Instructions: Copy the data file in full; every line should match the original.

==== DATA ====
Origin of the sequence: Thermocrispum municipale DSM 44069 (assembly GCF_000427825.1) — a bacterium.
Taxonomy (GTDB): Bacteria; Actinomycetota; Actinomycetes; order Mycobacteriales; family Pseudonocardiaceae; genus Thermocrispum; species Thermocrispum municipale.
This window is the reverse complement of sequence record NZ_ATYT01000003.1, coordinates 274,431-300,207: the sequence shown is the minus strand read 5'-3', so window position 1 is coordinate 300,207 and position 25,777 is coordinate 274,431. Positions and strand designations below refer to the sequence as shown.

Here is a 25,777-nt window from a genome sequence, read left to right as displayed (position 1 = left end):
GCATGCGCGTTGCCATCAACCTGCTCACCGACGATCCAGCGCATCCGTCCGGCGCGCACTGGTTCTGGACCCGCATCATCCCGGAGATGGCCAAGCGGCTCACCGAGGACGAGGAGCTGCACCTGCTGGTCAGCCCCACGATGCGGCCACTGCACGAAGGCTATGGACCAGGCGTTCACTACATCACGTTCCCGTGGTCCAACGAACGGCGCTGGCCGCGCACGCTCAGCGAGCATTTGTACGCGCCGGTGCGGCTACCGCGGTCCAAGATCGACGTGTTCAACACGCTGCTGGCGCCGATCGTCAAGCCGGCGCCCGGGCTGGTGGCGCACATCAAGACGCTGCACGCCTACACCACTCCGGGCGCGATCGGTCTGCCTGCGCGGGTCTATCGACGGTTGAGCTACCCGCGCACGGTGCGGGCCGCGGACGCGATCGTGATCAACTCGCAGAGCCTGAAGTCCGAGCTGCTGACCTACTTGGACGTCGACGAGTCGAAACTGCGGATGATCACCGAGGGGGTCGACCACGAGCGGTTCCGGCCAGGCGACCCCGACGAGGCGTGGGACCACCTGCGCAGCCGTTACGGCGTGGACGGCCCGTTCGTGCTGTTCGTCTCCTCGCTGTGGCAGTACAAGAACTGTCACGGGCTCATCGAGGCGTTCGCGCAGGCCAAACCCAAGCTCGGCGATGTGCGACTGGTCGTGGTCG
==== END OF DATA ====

Origin of the sequence: Thermocrispum municipale DSM 44069 (assembly GCF_000427825.1) — a bacterium.
Taxonomy (GTDB): Bacteria; Actinomycetota; Actinomycetes; order Mycobacteriales; family Pseudonocardiaceae; genus Thermocrispum; species Thermocrispum municipale.
This window is the reverse complement of sequence record NZ_ATYT01000003.1, coordinates 274,431-300,207: the sequence shown is the minus strand read 5'-3', so window position 1 is coordinate 300,207 and position 25,777 is coordinate 274,431. Positions and strand designations below refer to the sequence as shown.

Here is a 25,777-nt window from a genome sequence, read left to right as displayed (position 1 = left end):
GCATGCGCGTTGCCATCAACCTGCTCACCGACGATCCAGCGCATCCGTCCGGCGCGCACTGGTTCTGGACCCGCATCATCCCGGAGATGGCCAAGCGGCTCACCGAGGACGAGGAGCTGCACCTGCTGGTCAGCCCCACGATGCGGCCACTGCACGAAGGCTATGGACCAGGCGTTCACTACATCACGTTCCCGTGGTCCAACGAACGGCGCTGGCCGCGCACGCTCAGCGAGCATTTGTACGCGCCGGTGCGGCTACCGCGGTCCAAGATCGACGTGTTCAACACGCTGCTGGCGCCGATCGTCAAGCCGGCGCCCGGGCTGGTGGCGCACATCAAGACGCTGCACGCCTACACCACTCCGGGCGCGATCGGTCTGCCTGCGCGGGTCTATCGACGGTTGAGCTACCCGCGCACGGTGCGGGCCGCGGACGCGATCGTGATCAACTCGCAGAGCCTGAAGTCCGAGCTGCTGACCTACTTGGACGTCGACGAGTCGAAACTGCGGATGATCACCGAGGGGGTCGACCACGAGCGGTTCCGGCCAGGCGACCCCGACGAGGCGTGGGACCACCTGCGCAGCCGTTACGGCGTGGACGGCCCGTTCGTGCTGTTCGTCTCCTCGCTGTGGCAGTACAAGAACTGTCACGGGCTCATCGAGGCGTTCGCGCAGGCCAAACCCAAGCTCGGCGATGTGCGACTGGTCGTGGTCG